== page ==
In today’s market, it is imperative to be knowledgeable and have an edge over the competition. ACI members have it…they are engaged, informed, and stay up to date by taking advantage of benefits that ACI membership provides them.
Read more about membership
Become an ACI Member
Founded in 1904 and headquartered in Farmington Hills, Michigan, USA, the American Concrete Institute is a leading authority and resource worldwide for the development, dissemination, and adoption of its consensus-based standards, technical resources, educational programs, and proven expertise for individuals and organizations involved in concrete design, construction, and materials, who share a commitment to pursuing the best use of concrete.
American Concrete Institute
38800 Country Club Dr.
Farmington Hills, MI
Chat with Us Online Now
Feedback via Email
Home > Publications > International Concrete Abstracts Portal
The International Concrete Abstracts Portal is an ACI led collaboration with leading technical organizations from within the international concrete industry and offers the most comprehensive collection of published concrete abstracts.
Title: Deck Strengthening for Country Hills Bridge in Canada
Author(s): G. Tadros, K. McWhinnie, and J. Kroman
Publication: Special Publication
Appears on pages(s): 455-466
Keywords: bridge girders; carbon fiber polymer; design; flexure; strength; strips
Abstract:Bridge rehabilitation is becoming as much an art as a science. The design of new bridges involves the application of current aesthetic principles and the latest engineering tools to create a new structure. Bridge rehabilitation, on the other hand, takes the bridge as it is, warts and all, and tries to bring it back to health. The science of bridge rehabilitation includes load assessment and structural and member analysis. The art of bridge rehabilitation includes the condition assessment and the judgement needed to determine the most appropriate treatment required. Usually, the bridge rehabilitation engineer is faced with a number of options and a balance has to be reached between the extent and cost of repair work, and the estimated remaining life of the repaired structure. Rehabilitation engineers try to account for this by using fairly subjective, life cycle cost analysis techniques. Often, however rehabilitation decisions are based on factors other than engineering ones. Intuition, which Winston Churchill called 'logic in a hurry', and experience usually play a major role in the art of bridge rehabilitation. This paper describes a bridge rehabilitation project in the Canadian Prairies, where the extreme climate plays an important part in the design and construction of bridges. It outlines the engineering steps followed in assessing the strength of the bridge and the strengthening measures adopted. It shows how bridge rehabilitation engineers are constantly searching for new ways to meet the challenge of bridge care, and introduces the carbon fiber reinforced polymer (CFRP) strips as a method of deck strengthening.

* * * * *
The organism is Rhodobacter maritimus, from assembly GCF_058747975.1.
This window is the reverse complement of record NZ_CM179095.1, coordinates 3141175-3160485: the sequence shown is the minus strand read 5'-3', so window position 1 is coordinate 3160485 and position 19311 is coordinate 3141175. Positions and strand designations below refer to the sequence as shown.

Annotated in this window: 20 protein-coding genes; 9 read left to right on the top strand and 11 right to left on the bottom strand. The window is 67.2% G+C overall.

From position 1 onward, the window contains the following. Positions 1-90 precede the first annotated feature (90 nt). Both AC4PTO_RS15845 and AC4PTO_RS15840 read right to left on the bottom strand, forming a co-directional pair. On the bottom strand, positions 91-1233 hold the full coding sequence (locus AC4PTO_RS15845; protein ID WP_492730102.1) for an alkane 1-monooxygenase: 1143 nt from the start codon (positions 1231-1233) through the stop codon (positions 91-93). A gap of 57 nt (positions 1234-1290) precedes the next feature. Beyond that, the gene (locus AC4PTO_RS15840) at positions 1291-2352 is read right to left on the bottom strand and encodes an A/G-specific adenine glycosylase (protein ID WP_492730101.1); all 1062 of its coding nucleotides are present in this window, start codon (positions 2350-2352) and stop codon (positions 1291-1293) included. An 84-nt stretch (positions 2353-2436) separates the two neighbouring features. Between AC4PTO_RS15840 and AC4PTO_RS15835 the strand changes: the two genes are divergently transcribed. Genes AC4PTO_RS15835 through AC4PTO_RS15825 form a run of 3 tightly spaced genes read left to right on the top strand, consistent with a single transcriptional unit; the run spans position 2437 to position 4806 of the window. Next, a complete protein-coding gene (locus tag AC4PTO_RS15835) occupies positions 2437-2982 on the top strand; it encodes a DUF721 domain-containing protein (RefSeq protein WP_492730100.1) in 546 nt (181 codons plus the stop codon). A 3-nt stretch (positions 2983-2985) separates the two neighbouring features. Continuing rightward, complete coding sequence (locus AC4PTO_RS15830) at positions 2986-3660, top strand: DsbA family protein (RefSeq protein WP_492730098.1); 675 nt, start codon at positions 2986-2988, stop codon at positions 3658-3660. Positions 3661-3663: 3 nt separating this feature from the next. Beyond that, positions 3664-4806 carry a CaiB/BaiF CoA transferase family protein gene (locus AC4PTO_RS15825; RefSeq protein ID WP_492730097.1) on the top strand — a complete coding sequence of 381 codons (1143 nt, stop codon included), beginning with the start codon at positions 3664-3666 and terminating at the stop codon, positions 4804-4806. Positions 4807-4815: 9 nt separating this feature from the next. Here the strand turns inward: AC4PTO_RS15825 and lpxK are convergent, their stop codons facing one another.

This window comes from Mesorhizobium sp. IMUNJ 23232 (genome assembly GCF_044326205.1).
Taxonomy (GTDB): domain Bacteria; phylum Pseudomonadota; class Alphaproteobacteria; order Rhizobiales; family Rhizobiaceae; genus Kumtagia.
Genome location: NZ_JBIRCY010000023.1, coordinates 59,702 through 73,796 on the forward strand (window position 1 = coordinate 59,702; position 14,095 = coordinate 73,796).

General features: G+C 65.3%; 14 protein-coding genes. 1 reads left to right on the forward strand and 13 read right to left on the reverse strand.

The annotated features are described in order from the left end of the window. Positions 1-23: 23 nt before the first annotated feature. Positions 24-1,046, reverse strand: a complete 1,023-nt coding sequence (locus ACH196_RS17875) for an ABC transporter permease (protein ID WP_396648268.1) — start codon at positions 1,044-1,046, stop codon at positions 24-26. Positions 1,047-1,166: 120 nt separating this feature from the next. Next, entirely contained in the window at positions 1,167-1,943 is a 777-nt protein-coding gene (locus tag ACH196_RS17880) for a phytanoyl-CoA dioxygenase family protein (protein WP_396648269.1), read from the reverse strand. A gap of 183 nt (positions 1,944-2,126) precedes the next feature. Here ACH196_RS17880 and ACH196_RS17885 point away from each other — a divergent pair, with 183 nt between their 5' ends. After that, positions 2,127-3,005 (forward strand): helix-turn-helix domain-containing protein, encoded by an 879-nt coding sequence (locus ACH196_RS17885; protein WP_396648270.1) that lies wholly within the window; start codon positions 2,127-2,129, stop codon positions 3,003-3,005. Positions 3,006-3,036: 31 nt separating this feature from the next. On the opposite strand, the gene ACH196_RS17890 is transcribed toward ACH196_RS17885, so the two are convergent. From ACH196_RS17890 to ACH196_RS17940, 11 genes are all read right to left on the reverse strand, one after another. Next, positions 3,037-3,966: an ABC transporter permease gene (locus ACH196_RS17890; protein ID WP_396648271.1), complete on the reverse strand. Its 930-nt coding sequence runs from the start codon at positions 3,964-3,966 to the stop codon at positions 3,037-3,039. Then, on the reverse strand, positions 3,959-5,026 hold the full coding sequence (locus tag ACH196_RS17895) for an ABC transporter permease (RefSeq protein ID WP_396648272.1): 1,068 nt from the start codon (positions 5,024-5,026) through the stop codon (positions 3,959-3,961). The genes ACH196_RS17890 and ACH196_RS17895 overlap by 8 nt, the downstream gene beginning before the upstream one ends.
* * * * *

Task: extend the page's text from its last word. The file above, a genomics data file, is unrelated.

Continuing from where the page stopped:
Click here to become an online Journal subscriber